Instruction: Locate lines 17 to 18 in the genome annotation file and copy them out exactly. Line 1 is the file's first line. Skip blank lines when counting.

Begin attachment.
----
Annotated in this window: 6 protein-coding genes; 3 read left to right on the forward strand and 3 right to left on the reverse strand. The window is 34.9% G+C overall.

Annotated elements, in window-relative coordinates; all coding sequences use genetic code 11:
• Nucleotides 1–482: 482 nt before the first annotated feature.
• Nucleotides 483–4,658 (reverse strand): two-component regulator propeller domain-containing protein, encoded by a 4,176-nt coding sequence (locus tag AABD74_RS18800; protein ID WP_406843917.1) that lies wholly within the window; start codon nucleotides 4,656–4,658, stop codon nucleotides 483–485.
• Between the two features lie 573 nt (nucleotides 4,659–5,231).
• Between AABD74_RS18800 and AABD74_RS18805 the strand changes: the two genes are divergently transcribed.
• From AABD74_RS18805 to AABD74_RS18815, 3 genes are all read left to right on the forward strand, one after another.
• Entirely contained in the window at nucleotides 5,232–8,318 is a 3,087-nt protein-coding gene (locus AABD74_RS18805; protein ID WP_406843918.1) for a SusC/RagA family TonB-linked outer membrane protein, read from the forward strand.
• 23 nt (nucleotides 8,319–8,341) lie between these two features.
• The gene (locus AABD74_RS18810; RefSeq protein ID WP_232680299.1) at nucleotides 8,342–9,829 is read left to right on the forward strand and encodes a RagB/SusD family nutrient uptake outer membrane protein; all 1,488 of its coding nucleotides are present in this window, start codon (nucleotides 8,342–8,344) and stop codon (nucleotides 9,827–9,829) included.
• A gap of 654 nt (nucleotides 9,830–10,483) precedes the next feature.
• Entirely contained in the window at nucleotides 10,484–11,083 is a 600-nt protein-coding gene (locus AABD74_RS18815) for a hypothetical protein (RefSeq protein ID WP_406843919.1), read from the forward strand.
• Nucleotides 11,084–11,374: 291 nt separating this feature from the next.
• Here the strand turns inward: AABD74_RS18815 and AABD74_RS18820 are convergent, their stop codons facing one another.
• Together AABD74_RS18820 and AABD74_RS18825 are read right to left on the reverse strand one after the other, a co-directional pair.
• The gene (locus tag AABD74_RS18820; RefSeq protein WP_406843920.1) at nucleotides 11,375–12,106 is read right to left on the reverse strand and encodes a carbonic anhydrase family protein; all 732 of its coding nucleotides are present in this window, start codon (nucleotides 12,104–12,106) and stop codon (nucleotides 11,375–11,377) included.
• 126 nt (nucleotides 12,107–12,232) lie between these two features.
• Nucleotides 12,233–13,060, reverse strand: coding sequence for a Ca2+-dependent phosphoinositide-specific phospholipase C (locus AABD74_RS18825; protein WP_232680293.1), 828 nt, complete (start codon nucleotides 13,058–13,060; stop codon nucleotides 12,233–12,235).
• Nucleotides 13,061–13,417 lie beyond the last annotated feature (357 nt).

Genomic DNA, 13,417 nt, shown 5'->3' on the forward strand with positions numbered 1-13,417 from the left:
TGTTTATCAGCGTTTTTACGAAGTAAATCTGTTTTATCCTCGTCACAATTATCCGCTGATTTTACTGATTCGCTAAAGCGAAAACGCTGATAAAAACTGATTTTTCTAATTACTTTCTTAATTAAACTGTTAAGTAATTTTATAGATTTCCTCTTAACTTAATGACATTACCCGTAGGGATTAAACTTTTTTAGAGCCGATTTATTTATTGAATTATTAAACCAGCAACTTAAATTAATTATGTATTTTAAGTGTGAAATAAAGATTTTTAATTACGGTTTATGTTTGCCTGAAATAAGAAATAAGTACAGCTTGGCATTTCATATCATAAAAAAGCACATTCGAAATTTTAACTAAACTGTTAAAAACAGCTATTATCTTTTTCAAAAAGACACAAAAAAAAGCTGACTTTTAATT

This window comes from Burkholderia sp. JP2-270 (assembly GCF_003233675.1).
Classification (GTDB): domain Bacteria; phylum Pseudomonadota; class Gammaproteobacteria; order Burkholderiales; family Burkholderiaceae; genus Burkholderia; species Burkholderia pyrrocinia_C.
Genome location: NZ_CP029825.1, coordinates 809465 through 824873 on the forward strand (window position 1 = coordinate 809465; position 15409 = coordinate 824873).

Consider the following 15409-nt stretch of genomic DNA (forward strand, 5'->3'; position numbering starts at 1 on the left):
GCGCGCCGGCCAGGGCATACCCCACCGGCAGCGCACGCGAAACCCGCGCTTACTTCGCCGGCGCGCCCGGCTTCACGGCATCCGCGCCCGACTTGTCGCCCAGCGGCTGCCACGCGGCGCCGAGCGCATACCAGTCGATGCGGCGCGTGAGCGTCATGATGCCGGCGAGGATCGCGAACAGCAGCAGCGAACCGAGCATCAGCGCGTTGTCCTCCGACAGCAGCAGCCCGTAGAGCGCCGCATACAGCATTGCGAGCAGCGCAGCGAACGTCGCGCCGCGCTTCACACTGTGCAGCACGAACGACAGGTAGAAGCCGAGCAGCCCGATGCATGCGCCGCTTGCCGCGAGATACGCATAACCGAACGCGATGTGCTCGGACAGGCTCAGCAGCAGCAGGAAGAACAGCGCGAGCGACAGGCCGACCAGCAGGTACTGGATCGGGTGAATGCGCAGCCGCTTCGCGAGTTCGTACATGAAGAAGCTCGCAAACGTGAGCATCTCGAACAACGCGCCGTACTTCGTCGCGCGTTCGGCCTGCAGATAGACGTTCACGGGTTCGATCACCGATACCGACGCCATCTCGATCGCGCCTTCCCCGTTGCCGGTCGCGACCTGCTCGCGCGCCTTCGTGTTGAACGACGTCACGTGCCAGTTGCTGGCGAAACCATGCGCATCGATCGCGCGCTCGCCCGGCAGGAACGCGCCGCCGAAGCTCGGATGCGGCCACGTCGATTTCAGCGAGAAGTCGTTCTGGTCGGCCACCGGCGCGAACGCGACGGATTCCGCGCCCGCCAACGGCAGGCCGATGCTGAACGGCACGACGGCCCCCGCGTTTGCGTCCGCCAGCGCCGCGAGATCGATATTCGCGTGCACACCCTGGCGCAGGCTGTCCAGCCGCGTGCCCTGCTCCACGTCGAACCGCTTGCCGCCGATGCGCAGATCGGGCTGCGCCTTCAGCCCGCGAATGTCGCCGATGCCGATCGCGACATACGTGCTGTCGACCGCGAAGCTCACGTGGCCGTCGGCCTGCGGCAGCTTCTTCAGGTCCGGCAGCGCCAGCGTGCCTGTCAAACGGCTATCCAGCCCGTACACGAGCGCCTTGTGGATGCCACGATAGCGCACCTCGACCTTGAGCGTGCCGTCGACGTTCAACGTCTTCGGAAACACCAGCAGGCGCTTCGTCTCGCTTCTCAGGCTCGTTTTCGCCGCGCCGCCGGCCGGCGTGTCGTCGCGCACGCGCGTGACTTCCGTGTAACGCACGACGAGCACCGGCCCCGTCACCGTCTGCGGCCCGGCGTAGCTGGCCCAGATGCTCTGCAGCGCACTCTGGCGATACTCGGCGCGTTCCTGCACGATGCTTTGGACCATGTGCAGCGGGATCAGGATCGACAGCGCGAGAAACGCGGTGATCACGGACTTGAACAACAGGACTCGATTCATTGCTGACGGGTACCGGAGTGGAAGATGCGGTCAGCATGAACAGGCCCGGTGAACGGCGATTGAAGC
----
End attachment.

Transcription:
• 126 nt (nucleotides 12,107–12,232) lie between these two features.
• Nucleotides 12,233–13,060, reverse strand: coding sequence for a Ca2+-dependent phosphoinositide-specific phospholipase C (locus AABD74_RS18825; protein WP_232680293.1), 828 nt, complete (start codon nucleotides 13,058–13,060; stop codon nucleotides 12,233–12,235).